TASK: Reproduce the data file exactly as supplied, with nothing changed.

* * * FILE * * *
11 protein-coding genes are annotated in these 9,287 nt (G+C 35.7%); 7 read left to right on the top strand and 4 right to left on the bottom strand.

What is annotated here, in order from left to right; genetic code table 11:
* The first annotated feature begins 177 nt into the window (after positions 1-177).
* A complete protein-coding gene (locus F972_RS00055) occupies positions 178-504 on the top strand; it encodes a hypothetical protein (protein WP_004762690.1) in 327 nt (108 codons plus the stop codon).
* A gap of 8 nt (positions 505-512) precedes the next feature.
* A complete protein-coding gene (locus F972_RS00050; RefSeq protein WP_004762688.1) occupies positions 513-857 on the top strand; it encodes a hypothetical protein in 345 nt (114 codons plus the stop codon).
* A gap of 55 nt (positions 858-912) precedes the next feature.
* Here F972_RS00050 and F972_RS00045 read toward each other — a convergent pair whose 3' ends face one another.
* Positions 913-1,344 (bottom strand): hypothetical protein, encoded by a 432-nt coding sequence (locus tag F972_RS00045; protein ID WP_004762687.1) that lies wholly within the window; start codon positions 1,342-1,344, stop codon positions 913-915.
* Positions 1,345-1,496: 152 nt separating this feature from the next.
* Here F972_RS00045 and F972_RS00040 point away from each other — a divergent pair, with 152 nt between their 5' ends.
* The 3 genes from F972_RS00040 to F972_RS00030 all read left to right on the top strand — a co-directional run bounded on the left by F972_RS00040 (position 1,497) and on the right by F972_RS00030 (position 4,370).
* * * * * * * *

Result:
11 protein-coding genes are annotated in these 9,287 nt (G+C 35.7%); 7 read left to right on the top strand and 4 right to left on the bottom strand.

What is annotated here, in order from left to right; genetic code table 11:
* The first annotated feature begins 177 nt into the window (after positions 1-177).
* A complete protein-coding gene (locus F972_RS00055) occupies positions 178-504 on the top strand; it encodes a hypothetical protein (protein WP_004762690.1) in 327 nt (108 codons plus the stop codon).
* A gap of 8 nt (positions 505-512) precedes the next feature.
* A complete protein-coding gene (locus F972_RS00050; RefSeq protein WP_004762688.1) occupies positions 513-857 on the top strand; it encodes a hypothetical protein in 345 nt (114 codons plus the stop codon).
* A gap of 55 nt (positions 858-912) precedes the next feature.
* Here F972_RS00050 and F972_RS00045 read toward each other — a convergent pair whose 3' ends face one another.
* Positions 913-1,344 (bottom strand): hypothetical protein, encoded by a 432-nt coding sequence (locus tag F972_RS00045; protein ID WP_004762687.1) that lies wholly within the window; start codon positions 1,342-1,344, stop codon positions 913-915.
* Positions 1,345-1,496: 152 nt separating this feature from the next.
* Here F972_RS00045 and F972_RS00040 point away from each other — a divergent pair, with 152 nt between their 5' ends.
* The 3 genes from F972_RS00040 to F972_RS00030 all read left to right on the top strand — a co-directional run bounded on the left by F972_RS00040 (position 1,497) and on the right by F972_RS00030 (position 4,370).